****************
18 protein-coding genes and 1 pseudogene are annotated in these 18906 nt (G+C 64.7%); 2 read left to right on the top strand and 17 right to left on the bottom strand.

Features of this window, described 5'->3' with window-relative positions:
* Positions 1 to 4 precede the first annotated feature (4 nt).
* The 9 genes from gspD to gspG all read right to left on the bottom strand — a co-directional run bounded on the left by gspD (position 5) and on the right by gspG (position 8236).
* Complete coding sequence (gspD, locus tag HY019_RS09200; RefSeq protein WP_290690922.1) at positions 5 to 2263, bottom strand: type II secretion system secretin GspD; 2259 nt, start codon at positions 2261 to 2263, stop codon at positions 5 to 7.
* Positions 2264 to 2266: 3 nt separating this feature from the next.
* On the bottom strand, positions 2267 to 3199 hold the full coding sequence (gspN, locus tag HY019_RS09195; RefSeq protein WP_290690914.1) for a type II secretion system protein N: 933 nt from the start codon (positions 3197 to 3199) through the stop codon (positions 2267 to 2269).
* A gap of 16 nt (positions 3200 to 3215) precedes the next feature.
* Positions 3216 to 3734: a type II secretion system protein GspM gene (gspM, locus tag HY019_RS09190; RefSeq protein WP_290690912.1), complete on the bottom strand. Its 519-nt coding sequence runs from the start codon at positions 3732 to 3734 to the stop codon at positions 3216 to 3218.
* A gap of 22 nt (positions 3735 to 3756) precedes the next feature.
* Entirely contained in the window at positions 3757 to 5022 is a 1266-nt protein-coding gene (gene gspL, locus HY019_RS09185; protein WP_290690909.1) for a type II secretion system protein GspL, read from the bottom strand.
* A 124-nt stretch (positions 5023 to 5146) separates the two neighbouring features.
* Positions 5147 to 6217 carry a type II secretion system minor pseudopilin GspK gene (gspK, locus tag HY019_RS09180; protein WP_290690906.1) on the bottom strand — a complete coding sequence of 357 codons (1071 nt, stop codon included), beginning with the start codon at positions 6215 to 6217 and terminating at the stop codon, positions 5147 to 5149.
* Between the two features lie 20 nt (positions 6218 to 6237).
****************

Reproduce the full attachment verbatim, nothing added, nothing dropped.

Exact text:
18 protein-coding genes and 1 pseudogene are annotated in these 18906 nt (G+C 64.7%); 2 read left to right on the top strand and 17 right to left on the bottom strand.

Features of this window, described 5'->3' with window-relative positions:
* Positions 1 to 4 precede the first annotated feature (4 nt).
* The 9 genes from gspD to gspG all read right to left on the bottom strand — a co-directional run bounded on the left by gspD (position 5) and on the right by gspG (position 8236).
* Complete coding sequence (gspD, locus tag HY019_RS09200; RefSeq protein WP_290690922.1) at positions 5 to 2263, bottom strand: type II secretion system secretin GspD; 2259 nt, start codon at positions 2261 to 2263, stop codon at positions 5 to 7.
* Positions 2264 to 2266: 3 nt separating this feature from the next.
* On the bottom strand, positions 2267 to 3199 hold the full coding sequence (gspN, locus tag HY019_RS09195; RefSeq protein WP_290690914.1) for a type II secretion system protein N: 933 nt from the start codon (positions 3197 to 3199) through the stop codon (positions 2267 to 2269).
* A gap of 16 nt (positions 3200 to 3215) precedes the next feature.
* Positions 3216 to 3734: a type II secretion system protein GspM gene (gspM, locus tag HY019_RS09190; RefSeq protein WP_290690912.1), complete on the bottom strand. Its 519-nt coding sequence runs from the start codon at positions 3732 to 3734 to the stop codon at positions 3216 to 3218.
* A gap of 22 nt (positions 3735 to 3756) precedes the next feature.
* Entirely contained in the window at positions 3757 to 5022 is a 1266-nt protein-coding gene (gene gspL, locus HY019_RS09185; protein WP_290690909.1) for a type II secretion system protein GspL, read from the bottom strand.
* A 124-nt stretch (positions 5023 to 5146) separates the two neighbouring features.
* Positions 5147 to 6217 carry a type II secretion system minor pseudopilin GspK gene (gspK, locus tag HY019_RS09180; protein WP_290690906.1) on the bottom strand — a complete coding sequence of 357 codons (1071 nt, stop codon included), beginning with the start codon at positions 6215 to 6217 and terminating at the stop codon, positions 5147 to 5149.
* Between the two features lie 20 nt (positions 6218 to 6237).